Live theater, unsolicited commentary. From Detroit to Lansing.


Populated entirely by the students of Wayne State University's graduate repertory program in theater, the names and faces of the Hilberry Theatre become especially familiar over the course of a season. This was true even though I missed two of this season's early offerings, Shakespeare's A Midsummer Night's Dream and Chekhov's The Seagull. In the absence of these ultimate classic's classics, the remaining four productions offered a variety of styles and moods, from an accessible and well-loved musical to a lesser-known nonlinear think piece that challenged audiences both intellectually and morally.

Among the first productions of the fall was The Fantasticks, a departure for this program that generally deals only in straight plays. The comparatively small cast of this production appeared sweetly diminuitive within the boldly colorful big-top design, yet their strong overall performances were undermined by some merely decent singing. Despite this critic's documented objections to the script, the Jesse Merz–directed production was greatly entertaining in the imaginative work behind its supporting roles, especially Jordan Whalen as an ancient thespian so decrepit, he was almost visibly decomposing. Closing the season was The Beaux' Stratagem, a late-Restoration comedy written and adapted — almost relay style — by three playwrights over three centuries. Director Anthony B. Schmitt cultivated a world absent of real danger or evil, in which the characters' flaws and misdeeds are due not to malevolence but to unawareness: that love will interfere with a plot to marry for money, that the plan to rob a local home has been found out and infiltrated, that Samantha L. Rosentrater's self-congratulatory surgeon is spectacularly, hilariously bad at her craft. Lavishly detailed sets and costumes adorned a production with ample visual stimuli and plenty of polite comic fodder, both of which helped complement a script too concerned with consequences to leave actions (or outcomes) in question.

January brought the flawless commedia dell'arte feats of The Servant of Two Masters, an exercise in humor gluttony by the entire company and director Lavinia Hart. With three or four major story lines and a few minor ones, the play is like a massive slice-of-life portrait of an entire town, and the production spared no excess from the giant multilevel set to the jokes flowing straight through the curtain call. Impeccable casting allowed the many, many characters to flex their various comedic muscles, none more so than the lovable hubris of Jason Cabral's pathetic Arlecchino. However, my personal favorite of the season was C.P. Taylor's supremely difficult Good, a story of political apathy in the face of rising Nazism that seemed designed to affront. The careful treatment of a tricky concept was a success for director David J. Magidson and the excellent ensemble cast. At the hub of the play's relationships, Edmund Jones navigated obstacles of emotion and form equally well, and the give-and-take interactions — in particular between his tepidly disapproving author character and the several women in his life — were reflective of absolutely stunning character work.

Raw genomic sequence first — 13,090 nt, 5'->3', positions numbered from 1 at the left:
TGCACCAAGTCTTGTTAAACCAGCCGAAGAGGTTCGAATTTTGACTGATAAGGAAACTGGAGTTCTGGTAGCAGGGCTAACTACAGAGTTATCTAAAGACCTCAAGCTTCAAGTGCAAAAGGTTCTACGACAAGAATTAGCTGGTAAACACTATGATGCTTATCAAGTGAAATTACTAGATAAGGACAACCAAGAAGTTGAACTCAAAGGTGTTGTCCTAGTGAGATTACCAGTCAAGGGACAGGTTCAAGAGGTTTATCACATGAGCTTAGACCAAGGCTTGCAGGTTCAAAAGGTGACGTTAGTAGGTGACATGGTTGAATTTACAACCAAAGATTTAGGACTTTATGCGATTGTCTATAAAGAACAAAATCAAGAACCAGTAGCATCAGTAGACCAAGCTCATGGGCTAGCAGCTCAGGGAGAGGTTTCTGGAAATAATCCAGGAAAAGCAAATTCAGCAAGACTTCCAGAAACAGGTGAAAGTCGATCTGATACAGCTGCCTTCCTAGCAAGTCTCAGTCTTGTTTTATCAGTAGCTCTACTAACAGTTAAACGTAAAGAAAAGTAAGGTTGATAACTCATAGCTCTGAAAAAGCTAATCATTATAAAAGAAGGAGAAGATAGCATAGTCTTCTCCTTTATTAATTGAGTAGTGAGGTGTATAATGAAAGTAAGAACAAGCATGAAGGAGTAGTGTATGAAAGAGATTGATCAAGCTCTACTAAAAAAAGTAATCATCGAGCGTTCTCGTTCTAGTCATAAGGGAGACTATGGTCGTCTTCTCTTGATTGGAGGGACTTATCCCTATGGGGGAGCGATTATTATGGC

With a wealth of carefully selected students at its disposal, Hilberry is in a fairly unique position (at least in the current economy) to produce plays with very large casts; compared with smaller physical and economical scales at other area theaters, these busy, populated stages make for productions as detail-rich as a tapestry. In addition to its standard fare, however, the theater also seeks to offer its patrons some diversity: this season, in collaboration with the Jewish Ensemble Theatre, the Hilberry hosted the JET's late-spring production of Palmer Park, with talkbacks scheduled after nearly every performance. The company also encourages its viewers and subscribers to venture to the Bonstelle Theatre, Wayne State's main stage for its undergraduate program. Yet extracurricular events or no, the core Hilberry season overflowed with styles and forms, reminding viewers that "classical" theater actually has many faces.


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